The Oak Tree



A snowflake lands on the old, cracked knot that is my nose. It sits there a moment then fizzes away, leaving my nose tingling from the not-unpleasant brush with winter. Would this be my last?

I have seen countless seasons come and go.  Gentle spring breezes and rains ease me into growth. Leaves soak in the sun’s hot rays to turn lushly verdant before autumn’s winds blew hard, tearing them from my twigs, throwing them to the ground and trampling upon them with violent drops of rain or hail. But they had done their job, providing food enough to sustain me through bleak, harsh winters. Now they would merge with the soil, relinquishing their parts to nourish the earth. Always the cycle. Reassuring. Unending. In years to come, perhaps my rotting bark would nourish the young oaks already growing around me, jostling for space in the busy undergrowth, reaching for light hidden by my long, stretching limbs.

Ungrateful youths, they attacked my strong, deep roots with their twisting tendrils of  seekers, oblivious to the protection afforded by my greatness. Another snowflake. Another. Soon my brown, gnarled, twisted ropes will be clothed with soft white as hoary frosts drench me with their damp, frozen fingers. An echo of sadness filters through with the cold. This was just the beginning of the season and already I longed for the leaf buds that always reassured me another year of crowning the forest with my glory would ripen.

A squirrel comes dancing and tripping along a bough, perfect imprints of its feet compressing the new ice crystals. It was a pattern interrupting my spartanism, a brief moment of life lacerating the veil of death. The squirrel continued its hunt through my upper branches. I drooped, certain it would find nothing of value. There was a time when acorns strained my branches with their abundance, and squirrels would flood over me, tiny hands tickling as they rooted around for the choicest morsels.

Dusk falls swiftly, cloaking first my ungainly protruding great roots, gathering my spreading trunk in its embrace, disguising the deep fissure at the base splitting my body into two, hiding the imperfections of age. The clouds drift and a new moon rises, illuminating my snow-laden branches, laughing at the darkness. I no longer feel the squirrel. Perhaps he sleeps now, the cold breath of a winter’s night lulling him into hibernation.

A noise. I listen. It comes again and I recognize the sound of man. Over the centuries I have learned both to fear and love man. I have watched neighbours felled by the teeth of something they call a saw. The only thing I saw, as my sap bled for my companions, was destruction of life. Later, I learned to appreciate the new life that sprang in place of old. I wondered why I was left. Was I too big? I remember one man patting my trunk and calling me ‘grandfather’. A grand father. I grew proud that year, adding to my girth, increasing my grandness.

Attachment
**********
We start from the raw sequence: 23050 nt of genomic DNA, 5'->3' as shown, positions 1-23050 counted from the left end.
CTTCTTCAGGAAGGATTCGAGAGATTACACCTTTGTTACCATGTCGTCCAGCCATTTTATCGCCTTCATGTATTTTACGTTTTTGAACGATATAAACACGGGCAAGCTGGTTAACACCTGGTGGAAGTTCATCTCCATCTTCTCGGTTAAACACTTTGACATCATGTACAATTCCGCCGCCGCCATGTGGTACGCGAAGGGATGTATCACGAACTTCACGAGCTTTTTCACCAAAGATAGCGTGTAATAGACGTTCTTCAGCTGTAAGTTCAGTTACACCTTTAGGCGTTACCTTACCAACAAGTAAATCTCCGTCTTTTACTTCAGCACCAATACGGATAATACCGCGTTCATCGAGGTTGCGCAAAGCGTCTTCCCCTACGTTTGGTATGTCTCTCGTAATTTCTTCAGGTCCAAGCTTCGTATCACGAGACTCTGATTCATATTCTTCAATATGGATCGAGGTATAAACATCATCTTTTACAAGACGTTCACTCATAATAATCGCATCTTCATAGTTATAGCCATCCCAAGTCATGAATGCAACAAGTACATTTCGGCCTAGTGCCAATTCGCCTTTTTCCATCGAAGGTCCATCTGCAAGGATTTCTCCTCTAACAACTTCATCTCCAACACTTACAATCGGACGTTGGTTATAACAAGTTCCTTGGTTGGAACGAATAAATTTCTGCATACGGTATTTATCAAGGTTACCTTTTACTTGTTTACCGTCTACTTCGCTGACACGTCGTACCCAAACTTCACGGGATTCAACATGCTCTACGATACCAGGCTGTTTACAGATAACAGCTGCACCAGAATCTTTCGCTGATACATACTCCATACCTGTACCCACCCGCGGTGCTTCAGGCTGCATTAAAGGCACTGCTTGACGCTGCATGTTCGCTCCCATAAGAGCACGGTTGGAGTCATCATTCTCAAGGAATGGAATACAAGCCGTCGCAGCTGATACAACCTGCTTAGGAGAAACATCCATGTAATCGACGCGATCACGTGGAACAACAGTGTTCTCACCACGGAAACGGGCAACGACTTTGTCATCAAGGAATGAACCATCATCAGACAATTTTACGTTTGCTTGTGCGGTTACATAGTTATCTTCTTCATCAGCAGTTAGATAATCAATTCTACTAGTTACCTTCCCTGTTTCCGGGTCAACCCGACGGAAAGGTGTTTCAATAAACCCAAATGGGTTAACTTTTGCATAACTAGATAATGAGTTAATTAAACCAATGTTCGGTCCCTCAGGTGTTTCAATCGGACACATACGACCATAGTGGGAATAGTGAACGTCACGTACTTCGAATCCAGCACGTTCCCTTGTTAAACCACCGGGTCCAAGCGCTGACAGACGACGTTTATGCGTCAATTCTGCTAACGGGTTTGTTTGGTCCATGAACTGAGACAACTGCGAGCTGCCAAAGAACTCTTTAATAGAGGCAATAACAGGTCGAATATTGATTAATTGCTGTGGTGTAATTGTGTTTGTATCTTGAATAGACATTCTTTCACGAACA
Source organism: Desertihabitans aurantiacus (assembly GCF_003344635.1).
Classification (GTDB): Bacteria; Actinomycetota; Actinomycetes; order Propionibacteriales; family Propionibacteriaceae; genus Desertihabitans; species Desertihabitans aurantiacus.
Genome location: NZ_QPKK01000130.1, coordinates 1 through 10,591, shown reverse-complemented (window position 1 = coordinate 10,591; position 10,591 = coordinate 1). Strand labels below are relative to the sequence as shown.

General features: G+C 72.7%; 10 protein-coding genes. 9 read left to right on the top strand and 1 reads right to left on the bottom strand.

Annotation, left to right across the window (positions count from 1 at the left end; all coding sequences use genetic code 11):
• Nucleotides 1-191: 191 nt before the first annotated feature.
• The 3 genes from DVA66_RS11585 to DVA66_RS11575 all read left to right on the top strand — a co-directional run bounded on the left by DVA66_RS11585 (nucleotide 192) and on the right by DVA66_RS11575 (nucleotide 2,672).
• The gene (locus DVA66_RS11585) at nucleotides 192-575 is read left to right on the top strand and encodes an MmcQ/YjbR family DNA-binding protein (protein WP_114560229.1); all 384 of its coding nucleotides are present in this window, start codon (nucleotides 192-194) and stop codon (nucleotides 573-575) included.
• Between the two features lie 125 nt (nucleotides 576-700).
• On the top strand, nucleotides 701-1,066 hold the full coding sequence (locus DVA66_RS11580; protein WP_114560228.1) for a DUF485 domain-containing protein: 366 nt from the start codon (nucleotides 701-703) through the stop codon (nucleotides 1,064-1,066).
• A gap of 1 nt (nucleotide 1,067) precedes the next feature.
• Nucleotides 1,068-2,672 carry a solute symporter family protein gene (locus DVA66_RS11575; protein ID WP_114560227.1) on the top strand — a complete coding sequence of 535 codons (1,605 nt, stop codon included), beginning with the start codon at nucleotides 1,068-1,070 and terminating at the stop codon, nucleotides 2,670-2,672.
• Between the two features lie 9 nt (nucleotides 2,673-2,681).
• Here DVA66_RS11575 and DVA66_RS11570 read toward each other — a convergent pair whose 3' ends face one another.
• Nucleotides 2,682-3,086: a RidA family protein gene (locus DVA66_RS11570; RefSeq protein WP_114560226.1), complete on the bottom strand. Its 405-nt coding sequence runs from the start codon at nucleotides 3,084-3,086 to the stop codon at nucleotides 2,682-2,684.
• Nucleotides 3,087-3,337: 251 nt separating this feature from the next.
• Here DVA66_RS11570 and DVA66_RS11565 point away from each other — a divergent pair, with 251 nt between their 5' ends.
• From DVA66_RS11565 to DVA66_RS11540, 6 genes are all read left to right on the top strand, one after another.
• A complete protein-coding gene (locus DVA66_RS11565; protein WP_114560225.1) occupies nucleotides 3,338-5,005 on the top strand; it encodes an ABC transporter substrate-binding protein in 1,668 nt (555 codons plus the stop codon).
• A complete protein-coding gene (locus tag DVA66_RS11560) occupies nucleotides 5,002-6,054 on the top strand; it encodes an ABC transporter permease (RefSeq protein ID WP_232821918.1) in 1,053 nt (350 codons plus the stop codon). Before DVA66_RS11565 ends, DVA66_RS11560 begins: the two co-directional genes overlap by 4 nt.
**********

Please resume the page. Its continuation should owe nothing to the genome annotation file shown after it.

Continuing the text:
The man who called me ‘grandfather’ also reached his hand into the division of my trunk, I could feel the air moving, refreshing, as he waved around. What was he looking for? He tried to push his body in but I defeated him. I didn’t want this man, who had just stolen my companion’s heart, to come near my own.

I see him now. Shoulders hunched against the cold. Long, brown hair disguising his face. His boots crunch over the snow; I cannot help but compare the size of his imprints with that of my squirrel friend. He pauses at my base. Coughs. Looks up into my essence. Putting his hand on my trunk, he calls to me. ‘Remember me, grandfather? I have come to seek shelter within you, I have lost everything I hold dear, but not yet life.’

His hand is cold. Colder than my trunk. I perceive that under his ancient coat he is thin. I relax, every fibre stretching, widening the hole that he now pokes around in. ‘Well, well,’ I hear him mutter. ‘My memory serves me correctly. This will do for tonight. Not such a tight squeeze anymore.’

I feel him fitting himself inside me, the cold, dank air warms, and soon he is breathing evenly. Asleep. Was it time for me too?

Not yet. I recognize the familiar scuttle of the squirrel. He has come to pick over my body again. Do I have anything left to give you? I draw deep within myself, calling every ounce of nourishment from every root, every branch, every twig. Sap flows, startling me with its living ooze. The squirrel pauses in its restless wandering. Digs with its hands. Success! He scampers back down my trunk with his bounty, tucking it away in his den. Comes back a second time. A third. There is no fourth.

The man rests within me. The squirrel rests in his den.

Weary, I relax into the cold and, finally, rest.


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